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UK pension changes – beyond the annuity

In less than eight weeks’ time, new rules will come into effect to transform the way people take their pensions.

The reforms, first announced by Chancellor George Osborne in his Budget last March, effectively mean it will no longer be necessary to buy an annuity when you reach retirement, as has until now been the case for most retirees.

Instead, it will be easier to leave money invested in the stock market and other assets while taking a regular income from it, a process known as drawdown. It will also be simpler and cheaper to take money out of a pension as cash for use in other investments or, in theory, to spend as you wish.

At the moment, 25% of a pension can be taken as a tax-free lump sum but further withdrawals, while technically possible, come with a 55% tax charge. From April 6, this rate will be cut to the individual’s income tax rate – 0%, 20%, 40% or 45%, depending on what other income is earned in that particular financial year.

So why are we being given this freedom to choose what to do with our pensions? What was wrong with the old “annuities for all” approach?

Well there are two main reasons, although they are closely linked.

Firstly, rates on annuities have been falling steadily for years and were particularly hard hit by the fall-out from the financial crisis in 2008.

The second reason is that we are living longer than we used to. According to official figures, a typical 65-year-old can expect to live for around another two decades (increased longevity is another reason annuity rates are low).

So some thought needs to be given to how a pension can provide enough income to allow a comfortable retirement over such a long period.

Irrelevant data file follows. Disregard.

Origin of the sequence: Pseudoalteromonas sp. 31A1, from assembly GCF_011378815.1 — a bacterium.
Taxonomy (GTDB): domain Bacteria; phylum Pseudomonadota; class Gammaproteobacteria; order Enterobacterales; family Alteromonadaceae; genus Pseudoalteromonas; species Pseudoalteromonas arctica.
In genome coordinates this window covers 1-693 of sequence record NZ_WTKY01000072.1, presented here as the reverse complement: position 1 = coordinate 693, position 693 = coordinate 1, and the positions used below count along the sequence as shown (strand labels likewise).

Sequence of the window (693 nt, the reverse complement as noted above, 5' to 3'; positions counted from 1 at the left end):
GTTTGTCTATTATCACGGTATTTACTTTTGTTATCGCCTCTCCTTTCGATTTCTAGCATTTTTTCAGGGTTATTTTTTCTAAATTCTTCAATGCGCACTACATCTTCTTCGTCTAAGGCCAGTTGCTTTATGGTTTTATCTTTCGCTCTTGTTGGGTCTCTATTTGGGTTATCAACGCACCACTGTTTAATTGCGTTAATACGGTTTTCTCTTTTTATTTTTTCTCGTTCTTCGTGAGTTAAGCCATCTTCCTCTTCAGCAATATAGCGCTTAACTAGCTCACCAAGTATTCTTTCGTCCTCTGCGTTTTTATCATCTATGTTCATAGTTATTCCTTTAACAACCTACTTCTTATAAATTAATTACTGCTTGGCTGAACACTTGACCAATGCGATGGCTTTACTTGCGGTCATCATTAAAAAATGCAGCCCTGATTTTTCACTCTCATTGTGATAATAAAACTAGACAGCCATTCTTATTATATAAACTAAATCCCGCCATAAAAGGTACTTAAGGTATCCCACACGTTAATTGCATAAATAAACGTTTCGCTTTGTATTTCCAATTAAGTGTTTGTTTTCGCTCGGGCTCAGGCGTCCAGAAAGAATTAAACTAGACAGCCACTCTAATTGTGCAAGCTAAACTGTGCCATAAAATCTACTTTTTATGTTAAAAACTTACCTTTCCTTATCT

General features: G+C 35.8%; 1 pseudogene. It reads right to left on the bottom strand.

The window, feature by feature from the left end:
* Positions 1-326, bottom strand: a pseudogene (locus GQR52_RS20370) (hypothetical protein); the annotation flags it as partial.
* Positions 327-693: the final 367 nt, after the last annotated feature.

What April’s reforms will let pensioners do is have more choice over how much risk they are willing to take with their pensions. For people with smaller pensions and no alternative sources of income – apart from the state pension – it may be that an annuity remains the best option, given the fact it guarantees payments for the rest of the customer’s life.

But for others, taking on some level of risk may be appropriate, as it gives the pension the chance to benefit from further growth in the value of investments.

For anyone reaching their pension’s retirement age from now on, this question of how much risk they should take on will be crucial.

As we discussed in a recent blog, there are a number of ways to control the level of risk your pension savings face. And while no one knows exactly how people will react to the new freedoms, many investment experts suggest that, rather than choosing between an annuity, drawdown or alternative forms of saving or investing, people may use a mix.

For example, some of your fund could be used to buy an annuity that could provide a small guaranteed level of income alongside the state pension. A further chunk could be left invested in higher-risk shares or other assets under a drawdown scheme, while the rest could be held in savings or other lower-risk holdings.

Last week’s blog pointed out that peer-to-peer lending is a halfway house between savings accounts and stock-market investment when it comes to risk. With the government effectively encouraging people to take more risk with their pensions after they retire, we expect P2P to play an increasingly significant role in pensioner’s portfolios.